Easter celebrations in Czech Republic are based on Christian traditions though the holiday is becoming more secular as the population becomes less religious. Both Good Friday and Easter Monday are public holidays.
|2020||10 Apr||Fri||Good Friday|
|13 Apr||Mon||Easter Monday|
|2021||2 Apr||Fri||Good Friday|
|5 Apr||Mon||Easter Monday|
|2022||15 Apr||Fri||Good Friday|
|18 Apr||Mon||Easter Monday|
|2023||7 Apr||Fri||Good Friday|
|10 Apr||Mon||Easter Monday|
|2024||29 Mar||Fri||Good Friday|
|1 Apr||Mon||Easter Monday|
During Communist rule, Easter was suppressed and only the celebration of the arrival of spring was allowed. Since 1989, people are more aware again of the Christian roots of Easter, but the holiday is still celebrated in a very much secular tone. There are, however, still many Czech Easter traditions to consider.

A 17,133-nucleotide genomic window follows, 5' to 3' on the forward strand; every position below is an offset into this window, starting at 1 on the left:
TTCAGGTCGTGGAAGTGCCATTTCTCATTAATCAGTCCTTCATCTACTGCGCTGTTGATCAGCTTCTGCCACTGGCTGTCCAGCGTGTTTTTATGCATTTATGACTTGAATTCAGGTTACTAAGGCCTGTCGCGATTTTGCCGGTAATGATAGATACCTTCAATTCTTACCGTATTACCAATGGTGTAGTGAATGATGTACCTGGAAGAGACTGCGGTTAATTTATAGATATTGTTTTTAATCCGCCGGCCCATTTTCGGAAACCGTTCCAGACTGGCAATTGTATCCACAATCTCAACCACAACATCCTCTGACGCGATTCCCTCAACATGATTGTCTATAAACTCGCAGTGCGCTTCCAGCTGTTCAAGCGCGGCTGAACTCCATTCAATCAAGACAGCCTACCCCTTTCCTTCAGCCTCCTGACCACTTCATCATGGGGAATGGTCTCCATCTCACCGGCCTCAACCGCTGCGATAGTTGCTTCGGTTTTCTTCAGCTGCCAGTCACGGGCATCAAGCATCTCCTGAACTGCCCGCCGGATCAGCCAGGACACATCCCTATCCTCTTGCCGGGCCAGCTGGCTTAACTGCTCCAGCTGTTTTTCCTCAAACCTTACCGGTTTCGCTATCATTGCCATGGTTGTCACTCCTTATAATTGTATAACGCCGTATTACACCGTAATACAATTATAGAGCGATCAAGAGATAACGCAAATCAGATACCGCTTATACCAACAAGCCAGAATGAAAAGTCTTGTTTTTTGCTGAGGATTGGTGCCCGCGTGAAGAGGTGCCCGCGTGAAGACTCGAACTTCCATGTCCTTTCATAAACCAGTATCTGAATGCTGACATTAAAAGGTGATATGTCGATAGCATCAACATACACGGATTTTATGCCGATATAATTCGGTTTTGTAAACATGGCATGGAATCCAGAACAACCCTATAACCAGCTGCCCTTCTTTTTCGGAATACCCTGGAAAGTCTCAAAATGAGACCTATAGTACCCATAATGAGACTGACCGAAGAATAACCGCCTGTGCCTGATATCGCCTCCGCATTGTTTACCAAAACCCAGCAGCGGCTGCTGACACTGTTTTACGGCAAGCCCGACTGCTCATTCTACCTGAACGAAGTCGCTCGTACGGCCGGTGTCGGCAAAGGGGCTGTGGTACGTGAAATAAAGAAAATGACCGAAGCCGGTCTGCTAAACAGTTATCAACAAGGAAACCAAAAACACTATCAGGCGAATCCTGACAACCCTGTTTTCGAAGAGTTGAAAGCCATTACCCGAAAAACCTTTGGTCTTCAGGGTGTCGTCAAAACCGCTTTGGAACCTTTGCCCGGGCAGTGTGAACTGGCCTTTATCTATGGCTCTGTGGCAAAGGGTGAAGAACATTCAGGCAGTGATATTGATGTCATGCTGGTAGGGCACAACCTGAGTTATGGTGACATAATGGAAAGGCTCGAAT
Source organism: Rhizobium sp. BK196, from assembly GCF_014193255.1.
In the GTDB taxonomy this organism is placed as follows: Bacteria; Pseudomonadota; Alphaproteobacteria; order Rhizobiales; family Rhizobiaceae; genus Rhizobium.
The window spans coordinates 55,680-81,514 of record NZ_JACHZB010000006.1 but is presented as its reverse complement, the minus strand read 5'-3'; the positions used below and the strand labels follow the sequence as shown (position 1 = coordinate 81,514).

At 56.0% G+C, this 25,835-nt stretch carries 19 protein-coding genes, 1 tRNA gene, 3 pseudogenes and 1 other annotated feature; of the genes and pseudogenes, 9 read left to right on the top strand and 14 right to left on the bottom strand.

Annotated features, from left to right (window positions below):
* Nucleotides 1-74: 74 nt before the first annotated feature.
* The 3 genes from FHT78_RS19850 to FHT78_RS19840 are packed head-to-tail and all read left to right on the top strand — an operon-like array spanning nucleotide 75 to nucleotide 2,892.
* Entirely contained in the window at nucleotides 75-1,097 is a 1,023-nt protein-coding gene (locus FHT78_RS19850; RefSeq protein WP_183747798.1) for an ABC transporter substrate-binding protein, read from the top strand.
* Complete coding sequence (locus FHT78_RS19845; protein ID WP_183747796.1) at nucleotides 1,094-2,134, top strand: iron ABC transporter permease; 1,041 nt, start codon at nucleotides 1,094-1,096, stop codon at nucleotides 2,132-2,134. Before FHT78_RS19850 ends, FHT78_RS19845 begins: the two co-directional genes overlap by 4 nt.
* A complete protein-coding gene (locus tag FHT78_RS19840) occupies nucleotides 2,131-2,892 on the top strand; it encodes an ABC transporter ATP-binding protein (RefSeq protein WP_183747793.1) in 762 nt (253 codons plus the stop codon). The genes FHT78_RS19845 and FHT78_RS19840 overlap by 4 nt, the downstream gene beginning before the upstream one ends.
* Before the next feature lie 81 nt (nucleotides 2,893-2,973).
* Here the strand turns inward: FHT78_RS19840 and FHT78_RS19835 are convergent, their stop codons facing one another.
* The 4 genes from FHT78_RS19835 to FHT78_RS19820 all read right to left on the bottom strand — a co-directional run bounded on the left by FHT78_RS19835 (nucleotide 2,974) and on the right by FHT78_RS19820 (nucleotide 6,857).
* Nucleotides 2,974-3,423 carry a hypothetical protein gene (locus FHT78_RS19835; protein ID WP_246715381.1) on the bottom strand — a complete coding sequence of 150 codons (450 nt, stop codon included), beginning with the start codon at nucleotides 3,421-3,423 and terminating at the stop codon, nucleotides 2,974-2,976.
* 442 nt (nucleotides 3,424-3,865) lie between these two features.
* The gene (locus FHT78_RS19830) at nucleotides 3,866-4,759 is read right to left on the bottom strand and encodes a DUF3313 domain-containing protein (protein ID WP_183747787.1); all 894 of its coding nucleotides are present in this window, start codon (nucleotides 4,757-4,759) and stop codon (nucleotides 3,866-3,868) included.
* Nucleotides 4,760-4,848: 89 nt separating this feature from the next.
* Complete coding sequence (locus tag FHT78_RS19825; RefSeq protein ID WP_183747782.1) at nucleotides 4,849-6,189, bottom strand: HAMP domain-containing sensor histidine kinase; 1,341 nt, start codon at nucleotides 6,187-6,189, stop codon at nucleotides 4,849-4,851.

The Easter eggs that are painted and ornately decorated each season are the most notable symbol of a Czech Easter. The more ornate eggs are called “kraslice,” and it takes a good amount of skill to perfect the art. Geometric patterns are most common, but flowers and snow flakes are also common. Materials, besides paint, that are used include: bees wax, onion peels, straw, and stickers.
Another Czech tradition is the forming of small, braided whips (“pomlazka”) out of pussy-willow twigs. Since those whipped with pussy-willows were once thought to gain health and youth, the practice remains of boys “symbolically whipping” the legs of young girls as the boys go through town caroling each Easter Monday.
In earlier times, boys were expected to braid their own pussy-willow whips, but today, the skill is something of a lost art. Therefore, pomlazka are a common item for sale in stores around Easter time.
The colour of Easter, in the Czech Republic, is eminently red. Red is thought to be the color of life, joy, and health and a colour that well symbolises spring. However, other bright colours are commonly used as well.